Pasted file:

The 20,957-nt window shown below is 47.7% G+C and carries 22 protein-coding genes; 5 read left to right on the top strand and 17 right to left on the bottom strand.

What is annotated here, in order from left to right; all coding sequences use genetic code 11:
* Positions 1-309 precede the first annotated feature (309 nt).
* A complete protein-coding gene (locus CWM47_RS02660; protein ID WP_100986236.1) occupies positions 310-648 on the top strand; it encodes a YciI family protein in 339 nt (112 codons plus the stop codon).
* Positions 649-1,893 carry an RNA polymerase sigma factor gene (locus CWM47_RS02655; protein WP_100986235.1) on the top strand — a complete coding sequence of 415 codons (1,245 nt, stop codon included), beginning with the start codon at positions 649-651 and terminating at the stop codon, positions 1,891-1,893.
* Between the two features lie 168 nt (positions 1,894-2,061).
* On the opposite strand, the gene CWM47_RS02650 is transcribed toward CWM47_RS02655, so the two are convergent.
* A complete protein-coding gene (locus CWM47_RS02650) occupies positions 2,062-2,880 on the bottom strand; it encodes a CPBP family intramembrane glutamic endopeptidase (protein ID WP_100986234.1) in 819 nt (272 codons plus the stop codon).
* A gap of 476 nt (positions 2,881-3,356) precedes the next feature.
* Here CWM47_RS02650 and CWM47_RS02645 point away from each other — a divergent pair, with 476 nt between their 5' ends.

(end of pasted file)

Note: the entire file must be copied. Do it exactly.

The 20,957-nt window shown below is 47.7% G+C and carries 22 protein-coding genes; 5 read left to right on the top strand and 17 right to left on the bottom strand.

What is annotated here, in order from left to right; all coding sequences use genetic code 11:
* Positions 1-309 precede the first annotated feature (309 nt).
* A complete protein-coding gene (locus CWM47_RS02660; protein ID WP_100986236.1) occupies positions 310-648 on the top strand; it encodes a YciI family protein in 339 nt (112 codons plus the stop codon).
* Positions 649-1,893 carry an RNA polymerase sigma factor gene (locus CWM47_RS02655; protein WP_100986235.1) on the top strand — a complete coding sequence of 415 codons (1,245 nt, stop codon included), beginning with the start codon at positions 649-651 and terminating at the stop codon, positions 1,891-1,893.
* Between the two features lie 168 nt (positions 1,894-2,061).
* On the opposite strand, the gene CWM47_RS02650 is transcribed toward CWM47_RS02655, so the two are convergent.
* A complete protein-coding gene (locus CWM47_RS02650) occupies positions 2,062-2,880 on the bottom strand; it encodes a CPBP family intramembrane glutamic endopeptidase (protein ID WP_100986234.1) in 819 nt (272 codons plus the stop codon).
* A gap of 476 nt (positions 2,881-3,356) precedes the next feature.
* Here CWM47_RS02650 and CWM47_RS02645 point away from each other — a divergent pair, with 476 nt between their 5' ends.